Photos & Text by: Josť Delfino, April 10th, 2009


Fort Myers offers travelers a very interesting visit to a "frozen in time" experience.


On the Mount Olympus of all-American inventors, Edison and Ford stand as the "Captains of Industry" and share a paramount place in history. They were good friends, and Ford, who was 15 years younger than Edison, felt a profound admiration for his inventive mind.


In 1885 Thomas Alva Edison (1847-1931) first visited Fort Myers. In 1886 he built his winter home "Seminole Lodge", and he took his bride Mina Miller Edison (1865-1947) to Fort Myers to honeymoon and vacation. In 1916 industrialist Henry Ford (1863-1947) purchased the estate next door, "The Mangoes", in order to spend time with his friend and mentor. Ford visited his estate in Fort Myers mostly once a year, to celebrate Edison's birthday.


The complex is very well maintained and receives almost a quarter of a million visitors every year, both houses are located on a beautiful waterfront land, surrounded by a wide variety of fruit trees and other botanical species. There is a very interesting on-site museum where visitors can enjoy a multitude of inventive artifacts, photography, very interesting documents, and a wonderful laboratory with all kinds of test tubes, machinery, and artifacts from that period.


The property had originally 14 acres along the Caloosahatchet River, located one mile south of the City of Fort Myers. The land was covered with wild vegetation which included green, giant bamboo. Edison was experimenting with this natural fiber, looking for a filament for the incandescent bulb. He bought the property from cattleman Samuel Summerlin for $2,750.


Edison's home looks fantastically frozen in time. In 1947, Mina Edison deeded the property to the City of Fort Myers for $1. She did not take anything with her, just walked away.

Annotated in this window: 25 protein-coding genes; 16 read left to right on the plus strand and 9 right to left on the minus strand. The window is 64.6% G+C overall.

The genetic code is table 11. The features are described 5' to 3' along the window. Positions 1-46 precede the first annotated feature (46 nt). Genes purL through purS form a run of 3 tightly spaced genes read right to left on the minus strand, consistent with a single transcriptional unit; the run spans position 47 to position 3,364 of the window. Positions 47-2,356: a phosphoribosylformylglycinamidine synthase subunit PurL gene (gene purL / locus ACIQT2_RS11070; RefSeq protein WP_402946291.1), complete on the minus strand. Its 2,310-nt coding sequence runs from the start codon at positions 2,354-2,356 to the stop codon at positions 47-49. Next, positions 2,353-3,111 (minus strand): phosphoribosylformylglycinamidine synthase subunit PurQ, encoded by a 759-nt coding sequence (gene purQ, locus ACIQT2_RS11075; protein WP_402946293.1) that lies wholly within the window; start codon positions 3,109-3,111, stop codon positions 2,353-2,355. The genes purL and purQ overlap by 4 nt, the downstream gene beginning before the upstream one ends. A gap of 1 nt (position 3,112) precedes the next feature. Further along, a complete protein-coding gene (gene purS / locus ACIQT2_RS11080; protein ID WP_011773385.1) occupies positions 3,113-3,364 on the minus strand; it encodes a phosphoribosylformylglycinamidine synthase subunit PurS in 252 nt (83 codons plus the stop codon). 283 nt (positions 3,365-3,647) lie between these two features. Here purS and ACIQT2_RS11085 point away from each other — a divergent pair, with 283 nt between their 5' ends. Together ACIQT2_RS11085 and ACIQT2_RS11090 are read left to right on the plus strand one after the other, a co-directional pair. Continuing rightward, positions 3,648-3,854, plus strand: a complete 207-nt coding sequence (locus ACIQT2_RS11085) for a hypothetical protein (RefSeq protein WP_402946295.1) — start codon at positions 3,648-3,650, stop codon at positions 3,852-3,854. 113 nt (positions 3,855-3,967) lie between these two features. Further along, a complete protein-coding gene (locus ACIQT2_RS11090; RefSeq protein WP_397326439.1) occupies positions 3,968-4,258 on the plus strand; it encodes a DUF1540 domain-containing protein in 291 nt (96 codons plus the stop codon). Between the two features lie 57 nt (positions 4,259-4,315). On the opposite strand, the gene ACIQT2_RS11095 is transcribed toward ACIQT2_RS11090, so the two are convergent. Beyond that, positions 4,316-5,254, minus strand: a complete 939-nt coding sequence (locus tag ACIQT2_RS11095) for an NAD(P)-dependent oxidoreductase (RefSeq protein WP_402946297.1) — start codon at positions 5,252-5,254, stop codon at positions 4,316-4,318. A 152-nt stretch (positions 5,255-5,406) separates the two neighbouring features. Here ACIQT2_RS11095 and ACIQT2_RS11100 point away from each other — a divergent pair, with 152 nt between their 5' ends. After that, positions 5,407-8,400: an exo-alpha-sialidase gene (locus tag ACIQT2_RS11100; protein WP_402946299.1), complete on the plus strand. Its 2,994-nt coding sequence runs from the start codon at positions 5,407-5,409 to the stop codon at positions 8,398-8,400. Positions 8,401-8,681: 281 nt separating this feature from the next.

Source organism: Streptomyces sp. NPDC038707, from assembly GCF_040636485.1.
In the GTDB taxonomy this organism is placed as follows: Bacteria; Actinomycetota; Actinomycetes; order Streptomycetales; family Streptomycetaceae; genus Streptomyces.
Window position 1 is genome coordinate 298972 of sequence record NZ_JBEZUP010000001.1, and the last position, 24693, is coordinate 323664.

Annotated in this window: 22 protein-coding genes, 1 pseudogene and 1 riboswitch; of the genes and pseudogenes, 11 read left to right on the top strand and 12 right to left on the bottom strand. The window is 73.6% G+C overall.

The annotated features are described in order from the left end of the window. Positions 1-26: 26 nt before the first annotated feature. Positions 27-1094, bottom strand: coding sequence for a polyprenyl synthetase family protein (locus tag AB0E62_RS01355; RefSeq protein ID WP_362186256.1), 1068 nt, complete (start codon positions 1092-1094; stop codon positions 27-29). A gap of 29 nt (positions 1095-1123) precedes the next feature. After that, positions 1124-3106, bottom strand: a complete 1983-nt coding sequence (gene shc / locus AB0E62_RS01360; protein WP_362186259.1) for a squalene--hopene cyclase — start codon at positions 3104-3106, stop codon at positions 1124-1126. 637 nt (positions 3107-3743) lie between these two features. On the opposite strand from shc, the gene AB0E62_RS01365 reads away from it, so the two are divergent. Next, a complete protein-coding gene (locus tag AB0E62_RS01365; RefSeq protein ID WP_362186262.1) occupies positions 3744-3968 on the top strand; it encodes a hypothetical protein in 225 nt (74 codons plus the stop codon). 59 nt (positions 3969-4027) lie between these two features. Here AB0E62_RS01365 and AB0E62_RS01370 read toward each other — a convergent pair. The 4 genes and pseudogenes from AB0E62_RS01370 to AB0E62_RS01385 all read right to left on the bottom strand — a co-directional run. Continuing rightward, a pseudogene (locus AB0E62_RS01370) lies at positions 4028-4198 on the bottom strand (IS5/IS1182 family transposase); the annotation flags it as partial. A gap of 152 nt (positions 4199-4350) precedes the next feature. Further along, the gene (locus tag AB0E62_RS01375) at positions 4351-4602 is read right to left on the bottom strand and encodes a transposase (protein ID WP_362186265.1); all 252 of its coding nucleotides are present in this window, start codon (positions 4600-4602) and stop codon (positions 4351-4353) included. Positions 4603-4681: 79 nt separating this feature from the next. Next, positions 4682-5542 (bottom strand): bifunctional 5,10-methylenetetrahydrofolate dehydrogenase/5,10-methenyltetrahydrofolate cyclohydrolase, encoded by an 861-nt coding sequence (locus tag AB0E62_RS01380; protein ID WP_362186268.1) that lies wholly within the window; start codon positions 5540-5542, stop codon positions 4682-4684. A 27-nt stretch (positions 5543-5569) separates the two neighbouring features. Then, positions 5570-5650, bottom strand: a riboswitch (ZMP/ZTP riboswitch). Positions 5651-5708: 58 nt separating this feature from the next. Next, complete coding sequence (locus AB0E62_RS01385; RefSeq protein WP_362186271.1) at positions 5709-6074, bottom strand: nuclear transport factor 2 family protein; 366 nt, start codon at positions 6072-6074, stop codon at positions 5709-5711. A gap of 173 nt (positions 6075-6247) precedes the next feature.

The house was visited by very famous people: Industrialist Harvey Firestone stayed for days, Charles Lindbergh came for dinner, and the likes of President Hayes among many others.


Henry Ford worked as a mechanic at the Detroit Edison Plant. He met Edison in 1896 at a conference of the Edison Illuminating Companies. In 1910 they were reacquainted when Ford requested an autographed photo of Edison for his new office. Along with the photo, Edison invited the Ford family to his home in New Jersey. In 1914 Edison invited Henry Ford, wife Clara, and son Edsel to his winter estate in Fort Myers. In 1916 Henry Ford bought the adjacent property from Edison's neighbor Roger Smith.



Ford's home is unfurnished and it looks very comfortable and in excellent conditions. The natural color of the hardwood floor gives the whole space a special touch. The gardens were already well developed when Ford purchased the property and it had 100 grapefruit and 50 orange trees.




During the First World War and after it, the demand for rubber was very high. Thomas Edison, Henry Ford, and Harvey Firestone partnered in 1927 and founded the Edison Botanic Research Corporation. They invested $70,000 and as part of the project they built a laboratory on the property. There is a fascinating guided tour every hour.

In addition to both houses and the botanical laboratory, there are many interesting exhibits at the complex, such as Edison's water treatment plant and swimming pool, Mina's Moonlight garden, designed by Ellen Biddle Shipman. She was one of the first female landscape architects in the United States. Also worthy of note is Edison's guest house and caretaker quarters, several antique vehicles and most of all, the museum itself, which exhibits hundreds of fantastic pieces, inventions, diagrams, patents, pictures, and all kind interesting memorabilia. It's open every day except Christmas and Thanksgiving day. Tickets are $12.00 and $20.00 for a full tour. It has audio devices for complete information on many subjects along the tour. It's a great experience!. Go to for more information.

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